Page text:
Welcome to the latest issue of The Qi of Self-Sovereignty. The newsletter exploring what it means to be free in an increasingly not-so-free world.
Whether you're looking to locate your authentic self or investigate sovereignty, you're in the right place! Each week, with just a few minutes of reading, I aim to expand your awareness through a quote and a piece of content that made me go hmm...
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"Those who impose something on us are not in a position today to dictate their will to us…. I'm talking about the West's sanctions fever." - Vladimir Putin
Regardless of one's views on Russia, the world is at a turning point.
I'm sure most of us have experienced a tumultuous relationship at some point or another—one where we are unable to see things clearly until post-breakup.
I believe that globally we are in one of those tumultuous moments. We, the West, cannot accept that reality is not quite as it seems.
When we combine financialization and the ESG movement, we have a recipe for disaster.
First, for those not familiar with these terms:
- ESG (Environmental, social, and governance) refers to a set of "socially acceptable" standards for companies to follow and is used by investors to evaluate possible investments.
- Financialization is the process by which financial institutions, markets, etc., become more significant and influential.
In an attempt to window dress and appease fellow leaders, Western nations are naïvely outsourcing their energy from foreign countries that don't follow this ESG narrative rather than producing domestically.
This window dressing, on top of governments who believe the path to prosperity is through:
a) the outsourcing of manufacturing to developing nations
b) the financialization of everything
Will soon realize that true value is not created through financialization. Instead, value is derived from commodities and real assets. Which.... are in short supply. No matter how much governments intervene or central banks print money, they can't create commodities and real assets out of thin air. But that doesn't stop them from trying.
As it stands, governments are rapidly inhibiting traditional means of energy production while at the same time intervening with greater amounts of monetary intervention. If we step back and look at simple supply and demand, when demand outstrips supply, prices must rise until the equilibrium between supply and demand is met. Unless we change tact, there's only one direction for energy prices to go, and that is up.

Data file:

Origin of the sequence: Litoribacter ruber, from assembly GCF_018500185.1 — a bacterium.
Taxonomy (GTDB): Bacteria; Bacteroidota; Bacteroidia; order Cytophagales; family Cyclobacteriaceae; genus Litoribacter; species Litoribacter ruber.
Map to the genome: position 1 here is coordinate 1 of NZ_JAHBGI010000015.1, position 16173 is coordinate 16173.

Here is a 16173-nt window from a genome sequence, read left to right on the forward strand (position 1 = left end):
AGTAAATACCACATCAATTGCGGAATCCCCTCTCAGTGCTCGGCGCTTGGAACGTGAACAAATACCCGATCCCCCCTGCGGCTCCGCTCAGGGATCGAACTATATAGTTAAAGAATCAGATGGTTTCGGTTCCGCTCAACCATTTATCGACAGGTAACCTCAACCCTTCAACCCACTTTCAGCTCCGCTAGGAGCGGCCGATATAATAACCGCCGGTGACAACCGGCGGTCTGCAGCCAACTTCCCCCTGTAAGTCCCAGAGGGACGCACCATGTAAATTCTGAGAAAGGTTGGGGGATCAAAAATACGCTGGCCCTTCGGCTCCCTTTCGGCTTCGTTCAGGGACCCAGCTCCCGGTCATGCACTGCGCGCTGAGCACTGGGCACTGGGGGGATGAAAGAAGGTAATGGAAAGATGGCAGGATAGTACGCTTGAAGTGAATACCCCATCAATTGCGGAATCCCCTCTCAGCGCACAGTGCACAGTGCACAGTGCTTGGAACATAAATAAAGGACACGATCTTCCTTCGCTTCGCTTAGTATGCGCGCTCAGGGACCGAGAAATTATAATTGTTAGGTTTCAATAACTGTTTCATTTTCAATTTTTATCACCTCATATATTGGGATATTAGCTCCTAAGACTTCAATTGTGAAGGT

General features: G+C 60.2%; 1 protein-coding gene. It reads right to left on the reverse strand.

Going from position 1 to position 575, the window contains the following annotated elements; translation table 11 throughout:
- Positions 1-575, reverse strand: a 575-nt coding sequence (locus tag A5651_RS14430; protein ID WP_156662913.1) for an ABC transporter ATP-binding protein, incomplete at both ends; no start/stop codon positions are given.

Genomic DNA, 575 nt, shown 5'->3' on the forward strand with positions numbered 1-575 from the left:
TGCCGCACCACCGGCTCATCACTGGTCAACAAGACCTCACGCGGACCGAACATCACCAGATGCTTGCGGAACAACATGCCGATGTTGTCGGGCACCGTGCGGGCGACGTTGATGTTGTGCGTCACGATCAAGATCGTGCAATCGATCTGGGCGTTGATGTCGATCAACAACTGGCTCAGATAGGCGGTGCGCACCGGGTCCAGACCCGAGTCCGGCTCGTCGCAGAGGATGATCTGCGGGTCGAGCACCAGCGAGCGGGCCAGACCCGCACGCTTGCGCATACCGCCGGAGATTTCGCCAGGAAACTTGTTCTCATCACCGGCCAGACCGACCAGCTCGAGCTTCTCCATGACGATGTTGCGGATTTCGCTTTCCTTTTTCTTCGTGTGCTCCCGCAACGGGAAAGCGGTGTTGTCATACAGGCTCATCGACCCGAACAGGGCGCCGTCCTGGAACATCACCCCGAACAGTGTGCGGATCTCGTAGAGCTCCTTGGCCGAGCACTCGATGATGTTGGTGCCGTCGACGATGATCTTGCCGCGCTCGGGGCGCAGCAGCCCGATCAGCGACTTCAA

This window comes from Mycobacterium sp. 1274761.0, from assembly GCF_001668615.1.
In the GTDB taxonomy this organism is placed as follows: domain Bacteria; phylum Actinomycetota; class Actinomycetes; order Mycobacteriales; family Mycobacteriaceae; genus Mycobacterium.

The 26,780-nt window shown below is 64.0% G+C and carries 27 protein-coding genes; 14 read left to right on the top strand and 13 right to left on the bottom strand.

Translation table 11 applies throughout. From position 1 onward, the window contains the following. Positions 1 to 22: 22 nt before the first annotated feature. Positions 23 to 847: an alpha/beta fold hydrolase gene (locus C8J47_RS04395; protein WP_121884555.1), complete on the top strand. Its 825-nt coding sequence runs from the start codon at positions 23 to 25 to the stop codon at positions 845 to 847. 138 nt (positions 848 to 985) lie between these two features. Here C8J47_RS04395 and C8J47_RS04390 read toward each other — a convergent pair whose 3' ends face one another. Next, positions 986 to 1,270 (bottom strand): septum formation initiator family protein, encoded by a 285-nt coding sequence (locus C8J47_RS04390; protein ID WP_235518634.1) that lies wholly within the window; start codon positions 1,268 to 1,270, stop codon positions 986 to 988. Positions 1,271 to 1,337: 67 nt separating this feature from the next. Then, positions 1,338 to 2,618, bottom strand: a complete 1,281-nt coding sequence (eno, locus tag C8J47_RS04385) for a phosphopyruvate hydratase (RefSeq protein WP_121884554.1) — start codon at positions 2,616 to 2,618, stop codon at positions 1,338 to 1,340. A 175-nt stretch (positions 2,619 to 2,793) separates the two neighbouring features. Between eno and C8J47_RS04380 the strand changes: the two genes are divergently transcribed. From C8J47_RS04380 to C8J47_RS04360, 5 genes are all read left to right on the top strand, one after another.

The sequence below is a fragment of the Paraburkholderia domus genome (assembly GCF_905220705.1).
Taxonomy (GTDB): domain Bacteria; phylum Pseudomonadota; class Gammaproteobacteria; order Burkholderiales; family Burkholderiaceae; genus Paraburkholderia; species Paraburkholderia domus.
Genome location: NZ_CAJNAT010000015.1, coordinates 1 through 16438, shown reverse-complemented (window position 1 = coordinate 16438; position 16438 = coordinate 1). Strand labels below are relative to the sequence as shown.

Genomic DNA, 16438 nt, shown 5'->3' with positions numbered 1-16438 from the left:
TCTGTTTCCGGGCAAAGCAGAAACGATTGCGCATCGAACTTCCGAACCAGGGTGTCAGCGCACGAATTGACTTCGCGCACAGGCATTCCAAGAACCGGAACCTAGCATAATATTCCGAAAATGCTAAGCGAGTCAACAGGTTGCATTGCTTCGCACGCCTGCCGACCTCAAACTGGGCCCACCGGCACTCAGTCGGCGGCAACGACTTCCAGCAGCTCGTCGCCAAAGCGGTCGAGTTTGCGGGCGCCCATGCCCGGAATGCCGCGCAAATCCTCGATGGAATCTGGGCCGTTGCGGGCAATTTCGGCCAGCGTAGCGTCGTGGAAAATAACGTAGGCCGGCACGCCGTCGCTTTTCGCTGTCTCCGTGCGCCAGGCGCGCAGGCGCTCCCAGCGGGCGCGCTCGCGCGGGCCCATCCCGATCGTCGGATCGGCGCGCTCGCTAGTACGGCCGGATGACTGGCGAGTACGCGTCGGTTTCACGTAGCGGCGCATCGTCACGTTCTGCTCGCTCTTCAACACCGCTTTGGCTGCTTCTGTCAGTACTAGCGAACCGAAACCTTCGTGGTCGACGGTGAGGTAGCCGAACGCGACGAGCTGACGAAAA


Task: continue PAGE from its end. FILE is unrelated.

I'm going to use a meme for summarising global events.
To comply with ESG standards, countries like Germany have been shutting down nuclear power plants and outsourcing energy from nations such as Russia. Germany has consciously removed its own teeth, opening itself up to the wolf that is Russia.
Insightful content which made me go, hmm...
While contemplating this conundrum between ESG, financialization and real assets, it just so happens that a post along the same lines appeared in my inbox, "OPEC's Counterattack" by Kuppy.
*For the financially inclined, I highly recommend following this phenomenal newsletter.
To summarise Kuppy's thoughts:
Investors don't want to sink capital into traditional energy as it exposes them to "constant threats of excess profits taxes, carbon taxes, expropriation and price caps."
As a result, we face energy supply shortages with the reduction in traditional energy investment.
The obvious solution is to make energy investment again favourable. But since woke culture has cancelled that, "the Fed (Federal Reserve) has been forced to embark on a plan to reduce global energy consumption."
The Fed now has to ask itself, how do we reduce oil consumption? Their conclusion, based on their actions of raising interest rates, seems to be to plunge the world into depression.
Kuppy then goes on to say, "Naturally, most global citizens do not want a lower standard of living so that US consumers can continue their orgy of excess."
In response, OPEC, the Organization of the Petroleum Exporting Countries, recently decided to cut oil output by 100,000 barrels per day.
The Fed is now backed into a corner. If they raise interest rates, strengthening the USD and materially impacting the rest of the world, OPEC has shown they'll respond by cutting oil production, causing oil prices to rise, and putting pressure on the global economy and, thus, the Fed.
As Kuppy puts it,
"the message is clear—the Fed can crash global GDP in their fight against oil, but OPEC wields a much larger stick and will cut production even faster."
To end, I am going to leave you with a question, who do you think will win?
a) The nations that control the monetary printers and interest rate levers.
b) The nations who control the commodities and real assets.
I am sure you can guess my answer based on this post. In the future, I believe we will look back on this period in awe as to how we responded. Hopefully, nations will realize that sovereignty is not only important on a personal level but also on the nation-state level.
Thanks for taking the time to read this issue of The Qi of Self-Sovereignty. I hope you found it insightful.
I always welcome feedback and thoughts. So, do not hesitate to respond to the newsletter email, comment on the article or reach out via Twitter.
The future is bright!